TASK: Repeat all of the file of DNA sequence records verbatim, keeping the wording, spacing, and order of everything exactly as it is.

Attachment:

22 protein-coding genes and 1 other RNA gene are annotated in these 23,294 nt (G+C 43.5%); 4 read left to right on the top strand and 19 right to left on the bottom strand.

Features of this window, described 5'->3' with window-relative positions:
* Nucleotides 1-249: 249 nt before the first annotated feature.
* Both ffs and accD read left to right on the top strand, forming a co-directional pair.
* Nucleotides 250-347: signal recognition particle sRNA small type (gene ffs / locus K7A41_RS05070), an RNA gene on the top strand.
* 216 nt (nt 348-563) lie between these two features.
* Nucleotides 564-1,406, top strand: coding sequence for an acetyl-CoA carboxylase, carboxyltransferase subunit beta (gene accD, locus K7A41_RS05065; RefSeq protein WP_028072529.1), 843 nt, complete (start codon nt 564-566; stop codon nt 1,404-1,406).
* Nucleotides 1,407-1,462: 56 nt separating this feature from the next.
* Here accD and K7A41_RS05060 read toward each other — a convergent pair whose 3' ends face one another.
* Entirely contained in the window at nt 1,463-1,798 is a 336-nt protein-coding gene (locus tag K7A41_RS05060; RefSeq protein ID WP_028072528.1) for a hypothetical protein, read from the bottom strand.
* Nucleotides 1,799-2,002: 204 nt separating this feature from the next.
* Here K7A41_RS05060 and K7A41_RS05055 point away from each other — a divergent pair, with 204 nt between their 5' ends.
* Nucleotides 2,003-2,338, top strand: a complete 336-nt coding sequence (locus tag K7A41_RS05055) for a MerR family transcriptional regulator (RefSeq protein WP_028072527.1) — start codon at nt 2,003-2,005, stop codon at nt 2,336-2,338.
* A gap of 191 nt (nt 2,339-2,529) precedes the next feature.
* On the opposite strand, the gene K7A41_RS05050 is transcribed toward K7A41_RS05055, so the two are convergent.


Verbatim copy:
22 protein-coding genes and 1 other RNA gene are annotated in these 23,294 nt (G+C 43.5%); 4 read left to right on the top strand and 19 right to left on the bottom strand.

Features of this window, described 5'->3' with window-relative positions:
* Nucleotides 1-249: 249 nt before the first annotated feature.
* Both ffs and accD read left to right on the top strand, forming a co-directional pair.
* Nucleotides 250-347: signal recognition particle sRNA small type (gene ffs / locus K7A41_RS05070), an RNA gene on the top strand.
* 216 nt (nt 348-563) lie between these two features.
* Nucleotides 564-1,406, top strand: coding sequence for an acetyl-CoA carboxylase, carboxyltransferase subunit beta (gene accD, locus K7A41_RS05065; RefSeq protein WP_028072529.1), 843 nt, complete (start codon nt 564-566; stop codon nt 1,404-1,406).
* Nucleotides 1,407-1,462: 56 nt separating this feature from the next.
* Here accD and K7A41_RS05060 read toward each other — a convergent pair whose 3' ends face one another.
* Entirely contained in the window at nt 1,463-1,798 is a 336-nt protein-coding gene (locus tag K7A41_RS05060; RefSeq protein ID WP_028072528.1) for a hypothetical protein, read from the bottom strand.
* Nucleotides 1,799-2,002: 204 nt separating this feature from the next.
* Here K7A41_RS05060 and K7A41_RS05055 point away from each other — a divergent pair, with 204 nt between their 5' ends.
* Nucleotides 2,003-2,338, top strand: a complete 336-nt coding sequence (locus tag K7A41_RS05055) for a MerR family transcriptional regulator (RefSeq protein WP_028072527.1) — start codon at nt 2,003-2,005, stop codon at nt 2,336-2,338.
* A gap of 191 nt (nt 2,339-2,529) precedes the next feature.
* On the opposite strand, the gene K7A41_RS05050 is transcribed toward K7A41_RS05055, so the two are convergent.